Had a visit to a fracture clinic today about my inflamed right foot. I’d been to a walk in clinic and an urgent care centre where both said it was inflamed and needed ice/elevation. Met this doctor today who basically said it’s not due to trauma (I thought some added physical activities may have done something to it) but possibly due to gout. There was one moment that didn’t sit well with me. Generally speaking, this doctor was professional in his decor. However, he said “This issue isn’t because of trauma.” What I heard him say was “This isn’t because you injured it. How can you not tell whether the cause is trauma or not? Why are you wasting my time here?” Because I didn’t interpret the situation properly, it was wrong in using such a word as “trauma” (though it never was my word to begin with). (I also found it interesting that the urgent care doctor referred me to him, so maybe that doctor doesn’t know trauma.)

I must admit though, there are probably many other times when I’ve made comments such as that and the recipient felt demeaned or inferior. In our sphere of influences, we tend to have common terminology which others just don’t understand. And when they do try to use it (incorrectly), we almost give an ere of “how could you possibly think THAT was the definition?” This goes for clusters in churches to athletes to tech geeks to etc, etc., etc.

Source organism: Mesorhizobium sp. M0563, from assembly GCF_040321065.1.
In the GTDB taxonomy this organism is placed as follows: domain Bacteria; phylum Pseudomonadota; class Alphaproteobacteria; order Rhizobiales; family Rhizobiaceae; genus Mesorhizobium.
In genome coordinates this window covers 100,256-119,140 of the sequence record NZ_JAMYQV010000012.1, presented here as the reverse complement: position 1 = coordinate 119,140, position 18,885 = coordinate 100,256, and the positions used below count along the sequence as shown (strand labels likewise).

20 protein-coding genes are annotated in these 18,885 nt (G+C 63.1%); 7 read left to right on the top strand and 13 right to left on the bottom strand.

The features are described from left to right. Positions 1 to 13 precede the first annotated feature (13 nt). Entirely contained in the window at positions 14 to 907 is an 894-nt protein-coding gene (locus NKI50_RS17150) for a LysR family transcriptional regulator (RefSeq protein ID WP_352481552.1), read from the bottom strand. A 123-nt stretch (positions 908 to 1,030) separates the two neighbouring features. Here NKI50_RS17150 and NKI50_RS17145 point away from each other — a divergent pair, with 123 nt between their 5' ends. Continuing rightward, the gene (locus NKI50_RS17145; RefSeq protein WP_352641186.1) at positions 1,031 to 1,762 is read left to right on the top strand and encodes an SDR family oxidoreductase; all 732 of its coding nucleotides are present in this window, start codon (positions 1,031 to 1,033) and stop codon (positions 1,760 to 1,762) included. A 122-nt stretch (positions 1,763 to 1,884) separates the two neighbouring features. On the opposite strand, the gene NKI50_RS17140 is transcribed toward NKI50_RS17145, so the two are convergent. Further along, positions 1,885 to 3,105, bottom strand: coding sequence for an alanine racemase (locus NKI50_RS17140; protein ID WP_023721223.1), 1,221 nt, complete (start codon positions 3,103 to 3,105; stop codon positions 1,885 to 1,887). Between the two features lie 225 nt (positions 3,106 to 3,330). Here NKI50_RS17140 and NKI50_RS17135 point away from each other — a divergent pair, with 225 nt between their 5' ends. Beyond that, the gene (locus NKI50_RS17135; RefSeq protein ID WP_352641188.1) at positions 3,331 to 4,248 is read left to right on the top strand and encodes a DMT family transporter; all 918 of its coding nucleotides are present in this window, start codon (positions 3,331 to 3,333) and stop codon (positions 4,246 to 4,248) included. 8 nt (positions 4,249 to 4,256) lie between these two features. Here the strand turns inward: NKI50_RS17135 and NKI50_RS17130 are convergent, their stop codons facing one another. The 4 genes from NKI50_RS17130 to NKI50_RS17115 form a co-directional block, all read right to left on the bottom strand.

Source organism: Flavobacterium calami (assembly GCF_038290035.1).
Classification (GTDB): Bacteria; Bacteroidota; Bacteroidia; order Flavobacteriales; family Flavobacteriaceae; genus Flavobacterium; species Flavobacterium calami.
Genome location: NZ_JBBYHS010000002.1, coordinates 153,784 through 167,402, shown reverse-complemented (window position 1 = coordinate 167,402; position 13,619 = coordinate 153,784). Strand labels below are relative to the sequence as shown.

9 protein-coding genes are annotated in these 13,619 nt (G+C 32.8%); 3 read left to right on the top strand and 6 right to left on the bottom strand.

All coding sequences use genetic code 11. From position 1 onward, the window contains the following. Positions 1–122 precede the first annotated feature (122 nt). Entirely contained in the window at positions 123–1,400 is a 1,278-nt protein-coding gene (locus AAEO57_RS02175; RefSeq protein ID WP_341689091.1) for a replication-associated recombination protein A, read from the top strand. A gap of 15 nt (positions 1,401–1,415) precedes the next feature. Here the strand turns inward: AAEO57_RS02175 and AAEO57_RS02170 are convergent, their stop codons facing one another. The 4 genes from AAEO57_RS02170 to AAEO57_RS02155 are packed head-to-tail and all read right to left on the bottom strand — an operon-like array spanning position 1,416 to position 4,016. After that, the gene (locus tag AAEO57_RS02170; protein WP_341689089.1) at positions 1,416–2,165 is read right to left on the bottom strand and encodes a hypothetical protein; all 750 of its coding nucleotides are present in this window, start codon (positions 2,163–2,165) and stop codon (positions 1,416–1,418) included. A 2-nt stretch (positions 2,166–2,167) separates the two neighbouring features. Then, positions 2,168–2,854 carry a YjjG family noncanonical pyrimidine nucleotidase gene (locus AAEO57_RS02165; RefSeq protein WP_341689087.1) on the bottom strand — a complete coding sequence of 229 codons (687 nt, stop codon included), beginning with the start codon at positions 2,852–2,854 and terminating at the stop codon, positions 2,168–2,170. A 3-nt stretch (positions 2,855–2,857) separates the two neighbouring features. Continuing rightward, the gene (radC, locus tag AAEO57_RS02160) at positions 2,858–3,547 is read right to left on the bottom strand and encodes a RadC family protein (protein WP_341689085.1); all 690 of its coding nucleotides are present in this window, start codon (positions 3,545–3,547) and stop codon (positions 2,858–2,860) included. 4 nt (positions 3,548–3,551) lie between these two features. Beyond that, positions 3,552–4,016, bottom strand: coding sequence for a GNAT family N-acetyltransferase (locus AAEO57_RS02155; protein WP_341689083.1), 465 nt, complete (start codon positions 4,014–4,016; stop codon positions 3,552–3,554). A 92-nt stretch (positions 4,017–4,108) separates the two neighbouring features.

Perhaps we need a reminder at times that not everyone understands even the same words the same way. If that happens, take a step back, help to re-define the word and allow a space for both people to proceed on a more common ground. Otherwise, this sets up a sense of superiority that (hopefully) isn’t intended in the first place. (That’s another blog for another day.)

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